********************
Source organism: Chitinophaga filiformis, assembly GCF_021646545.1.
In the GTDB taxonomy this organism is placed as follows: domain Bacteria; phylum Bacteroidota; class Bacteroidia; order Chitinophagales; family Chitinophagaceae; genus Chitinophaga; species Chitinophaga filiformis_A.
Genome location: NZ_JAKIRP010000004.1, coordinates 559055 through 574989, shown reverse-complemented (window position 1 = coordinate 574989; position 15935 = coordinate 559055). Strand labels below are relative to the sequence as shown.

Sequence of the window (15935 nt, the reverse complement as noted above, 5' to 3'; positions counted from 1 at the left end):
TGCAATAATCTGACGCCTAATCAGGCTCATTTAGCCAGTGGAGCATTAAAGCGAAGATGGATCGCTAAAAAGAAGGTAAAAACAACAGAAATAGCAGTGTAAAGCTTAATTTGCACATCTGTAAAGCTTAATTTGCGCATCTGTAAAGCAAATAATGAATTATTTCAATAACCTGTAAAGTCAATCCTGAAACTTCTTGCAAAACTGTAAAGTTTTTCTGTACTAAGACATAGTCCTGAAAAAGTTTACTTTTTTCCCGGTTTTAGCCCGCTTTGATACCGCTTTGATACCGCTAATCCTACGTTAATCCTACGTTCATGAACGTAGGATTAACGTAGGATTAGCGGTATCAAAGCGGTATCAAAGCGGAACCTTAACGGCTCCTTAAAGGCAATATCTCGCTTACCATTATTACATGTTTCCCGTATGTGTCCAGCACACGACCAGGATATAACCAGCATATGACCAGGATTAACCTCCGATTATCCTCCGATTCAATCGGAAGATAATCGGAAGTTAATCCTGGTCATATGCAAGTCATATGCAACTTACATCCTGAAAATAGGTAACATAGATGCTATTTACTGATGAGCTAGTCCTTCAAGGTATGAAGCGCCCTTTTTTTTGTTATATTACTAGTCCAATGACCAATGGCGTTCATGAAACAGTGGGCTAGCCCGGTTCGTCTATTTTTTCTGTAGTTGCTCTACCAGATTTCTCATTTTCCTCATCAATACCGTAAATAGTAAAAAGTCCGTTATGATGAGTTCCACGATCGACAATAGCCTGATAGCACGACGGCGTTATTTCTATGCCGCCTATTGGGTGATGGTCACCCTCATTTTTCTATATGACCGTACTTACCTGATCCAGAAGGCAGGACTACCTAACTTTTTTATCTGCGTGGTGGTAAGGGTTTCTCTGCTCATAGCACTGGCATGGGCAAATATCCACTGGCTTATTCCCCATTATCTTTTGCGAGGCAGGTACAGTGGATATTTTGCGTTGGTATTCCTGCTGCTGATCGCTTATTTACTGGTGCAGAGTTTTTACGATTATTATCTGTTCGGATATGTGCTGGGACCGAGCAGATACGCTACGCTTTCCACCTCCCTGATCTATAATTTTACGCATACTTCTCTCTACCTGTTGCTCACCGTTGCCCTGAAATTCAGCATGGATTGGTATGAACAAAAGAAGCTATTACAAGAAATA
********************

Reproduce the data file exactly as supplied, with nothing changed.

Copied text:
Source organism: Chitinophaga filiformis, assembly GCF_021646545.1.
In the GTDB taxonomy this organism is placed as follows: domain Bacteria; phylum Bacteroidota; class Bacteroidia; order Chitinophagales; family Chitinophagaceae; genus Chitinophaga; species Chitinophaga filiformis_A.
Genome location: NZ_JAKIRP010000004.1, coordinates 559055 through 574989, shown reverse-complemented (window position 1 = coordinate 574989; position 15935 = coordinate 559055). Strand labels below are relative to the sequence as shown.

Sequence of the window (15935 nt, the reverse complement as noted above, 5' to 3'; positions counted from 1 at the left end):
TGCAATAATCTGACGCCTAATCAGGCTCATTTAGCCAGTGGAGCATTAAAGCGAAGATGGATCGCTAAAAAGAAGGTAAAAACAACAGAAATAGCAGTGTAAAGCTTAATTTGCACATCTGTAAAGCTTAATTTGCGCATCTGTAAAGCAAATAATGAATTATTTCAATAACCTGTAAAGTCAATCCTGAAACTTCTTGCAAAACTGTAAAGTTTTTCTGTACTAAGACATAGTCCTGAAAAAGTTTACTTTTTTCCCGGTTTTAGCCCGCTTTGATACCGCTTTGATACCGCTAATCCTACGTTAATCCTACGTTCATGAACGTAGGATTAACGTAGGATTAGCGGTATCAAAGCGGTATCAAAGCGGAACCTTAACGGCTCCTTAAAGGCAATATCTCGCTTACCATTATTACATGTTTCCCGTATGTGTCCAGCACACGACCAGGATATAACCAGCATATGACCAGGATTAACCTCCGATTATCCTCCGATTCAATCGGAAGATAATCGGAAGTTAATCCTGGTCATATGCAAGTCATATGCAACTTACATCCTGAAAATAGGTAACATAGATGCTATTTACTGATGAGCTAGTCCTTCAAGGTATGAAGCGCCCTTTTTTTTGTTATATTACTAGTCCAATGACCAATGGCGTTCATGAAACAGTGGGCTAGCCCGGTTCGTCTATTTTTTCTGTAGTTGCTCTACCAGATTTCTCATTTTCCTCATCAATACCGTAAATAGTAAAAAGTCCGTTATGATGAGTTCCACGATCGACAATAGCCTGATAGCACGACGGCGTTATTTCTATGCCGCCTATTGGGTGATGGTCACCCTCATTTTTCTATATGACCGTACTTACCTGATCCAGAAGGCAGGACTACCTAACTTTTTTATCTGCGTGGTGGTAAGGGTTTCTCTGCTCATAGCACTGGCATGGGCAAATATCCACTGGCTTATTCCCCATTATCTTTTGCGAGGCAGGTACAGTGGATATTTTGCGTTGGTATTCCTGCTGCTGATCGCTTATTTACTGGTGCAGAGTTTTTACGATTATTATCTGTTCGGATATGTGCTGGGACCGAGCAGATACGCTACGCTTTCCACCTCCCTGATCTATAATTTTACGCATACTTCTCTCTACCTGTTGCTCACCGTTGCCCTGAAATTCAGCATGGATTGGTATGAACAAAAGAAGCTATTACAAGAAATA